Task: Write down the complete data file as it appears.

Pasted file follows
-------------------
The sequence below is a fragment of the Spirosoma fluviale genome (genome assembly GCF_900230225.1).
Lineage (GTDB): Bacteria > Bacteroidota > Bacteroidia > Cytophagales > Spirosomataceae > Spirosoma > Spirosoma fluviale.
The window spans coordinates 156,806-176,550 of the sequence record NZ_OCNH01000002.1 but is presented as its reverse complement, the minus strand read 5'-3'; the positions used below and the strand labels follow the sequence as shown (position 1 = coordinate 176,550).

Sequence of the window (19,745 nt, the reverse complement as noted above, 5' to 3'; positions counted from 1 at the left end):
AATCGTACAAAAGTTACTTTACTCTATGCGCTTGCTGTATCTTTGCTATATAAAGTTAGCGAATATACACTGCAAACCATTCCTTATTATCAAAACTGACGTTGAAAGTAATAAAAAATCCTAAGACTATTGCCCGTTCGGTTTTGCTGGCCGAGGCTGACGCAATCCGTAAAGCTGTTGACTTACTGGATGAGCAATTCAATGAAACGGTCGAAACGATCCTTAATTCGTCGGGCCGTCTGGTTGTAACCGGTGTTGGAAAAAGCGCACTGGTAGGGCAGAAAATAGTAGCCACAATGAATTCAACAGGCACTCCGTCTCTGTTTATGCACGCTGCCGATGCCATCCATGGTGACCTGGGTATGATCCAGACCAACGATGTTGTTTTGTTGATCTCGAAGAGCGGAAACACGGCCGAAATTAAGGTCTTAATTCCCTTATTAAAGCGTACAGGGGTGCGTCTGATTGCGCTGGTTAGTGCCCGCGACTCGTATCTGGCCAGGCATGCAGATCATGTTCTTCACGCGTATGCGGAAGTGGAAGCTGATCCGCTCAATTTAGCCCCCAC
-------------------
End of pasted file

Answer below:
The sequence below is a fragment of the Spirosoma fluviale genome (genome assembly GCF_900230225.1).
Lineage (GTDB): Bacteria > Bacteroidota > Bacteroidia > Cytophagales > Spirosomataceae > Spirosoma > Spirosoma fluviale.
The window spans coordinates 156,806-176,550 of the sequence record NZ_OCNH01000002.1 but is presented as its reverse complement, the minus strand read 5'-3'; the positions used below and the strand labels follow the sequence as shown (position 1 = coordinate 176,550).

Sequence of the window (19,745 nt, the reverse complement as noted above, 5' to 3'; positions counted from 1 at the left end):
AATCGTACAAAAGTTACTTTACTCTATGCGCTTGCTGTATCTTTGCTATATAAAGTTAGCGAATATACACTGCAAACCATTCCTTATTATCAAAACTGACGTTGAAAGTAATAAAAAATCCTAAGACTATTGCCCGTTCGGTTTTGCTGGCCGAGGCTGACGCAATCCGTAAAGCTGTTGACTTACTGGATGAGCAATTCAATGAAACGGTCGAAACGATCCTTAATTCGTCGGGCCGTCTGGTTGTAACCGGTGTTGGAAAAAGCGCACTGGTAGGGCAGAAAATAGTAGCCACAATGAATTCAACAGGCACTCCGTCTCTGTTTATGCACGCTGCCGATGCCATCCATGGTGACCTGGGTATGATCCAGACCAACGATGTTGTTTTGTTGATCTCGAAGAGCGGAAACACGGCCGAAATTAAGGTCTTAATTCCCTTATTAAAGCGTACAGGGGTGCGTCTGATTGCGCTGGTTAGTGCCCGCGACTCGTATCTGGCCAGGCATGCAGATCATGTTCTTCACGCGTATGCGGAAGTGGAAGCTGATCCGCTCAATTTAGCCCCCAC